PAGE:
It’s the golden rule of youth—“Don’t talk to strangers.” My parents were especially worried about me growing up, because, quite honestly, I didn’t think the rule made a lot of sense. There had been plenty of times I witnessed nothing but kindness from people I barely knew. It’s sad, really, the way our society has become a culture fueled by anxiety and worry. And in a way, we had to become that way to protect ourselves and the ones we love. Interestingly enough, while sitting on a train New York City bound, I met an elderly woman that got me thinking a lot about the strangers we meet and the impact they can have on our life.
As I made my way down the impossibly narrow aisle on my northbound train, I searched for an empty seat—a seemingly inevitable defeat. I was about to settle for sitting in the café car (the wide selection of chocolate candy caught my eye) when I noticed a women sitting alone. Ironically, she was reading the same book I had been reading all week. I asked her if there was room for one more, and with a slight nod, she gestured I could take the place of her oversized purse.
As I wrestled my bags to fit under my seat, she looked at me kindly, noticing I had been reading Glass Castle. “I see you’re reading the same memoir as me,” She held up her copy. “Makes me feel like my family is a little less fucked up.”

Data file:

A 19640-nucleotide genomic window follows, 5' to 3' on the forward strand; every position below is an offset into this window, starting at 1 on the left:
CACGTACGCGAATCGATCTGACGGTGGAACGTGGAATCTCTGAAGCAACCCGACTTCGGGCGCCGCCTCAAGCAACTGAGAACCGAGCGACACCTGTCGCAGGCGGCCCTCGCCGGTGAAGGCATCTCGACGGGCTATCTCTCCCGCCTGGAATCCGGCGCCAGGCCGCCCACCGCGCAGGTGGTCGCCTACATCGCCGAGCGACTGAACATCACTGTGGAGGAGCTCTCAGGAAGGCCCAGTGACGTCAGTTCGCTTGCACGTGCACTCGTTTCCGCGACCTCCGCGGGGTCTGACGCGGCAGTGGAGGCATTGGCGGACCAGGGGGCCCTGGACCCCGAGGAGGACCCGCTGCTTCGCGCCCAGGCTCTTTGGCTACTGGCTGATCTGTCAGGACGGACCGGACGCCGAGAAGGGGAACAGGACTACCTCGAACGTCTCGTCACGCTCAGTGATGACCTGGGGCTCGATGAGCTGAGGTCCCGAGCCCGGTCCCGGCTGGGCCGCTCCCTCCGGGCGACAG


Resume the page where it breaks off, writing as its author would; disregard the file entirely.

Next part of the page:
I laughed, not expecting to hear those words come out of a woman who looked older than my grandmother. “That’s probably why I’m on my second time reading it.” I replied, while placing the book on my lap.
What followed was a two hour conversation, recounting our childhood memories, so vastly different, and at times, so eerily the same. I can’t tell you what made me trust this woman or what made her trust me. It might sound desperate, crazy or even unrealistic to believe that within two hours I had turned an 85-year-old stranger into a newfound friend. But the thing is, to me, opportunities like that are all around, you just have to be open. You just have to be present.
I often think of the times traveling, whether it was by cab, bus, train, or plane, that I have come across some of the most incredible people. I’ll never forget what the women on the train told me when I told her I wanted to become a writer; she said, “Remember that the stories we tell become the stories we live. Live a good story.”
I never spoke to her again. But I remember our conversation. And I remember plenty more conversations, just like the one I had with her, with people I barely even knew. I think there’s something to be said about the strangers we meet. I think they have the power to change the course of our own story. And, most of the time, it just starts with saying hello.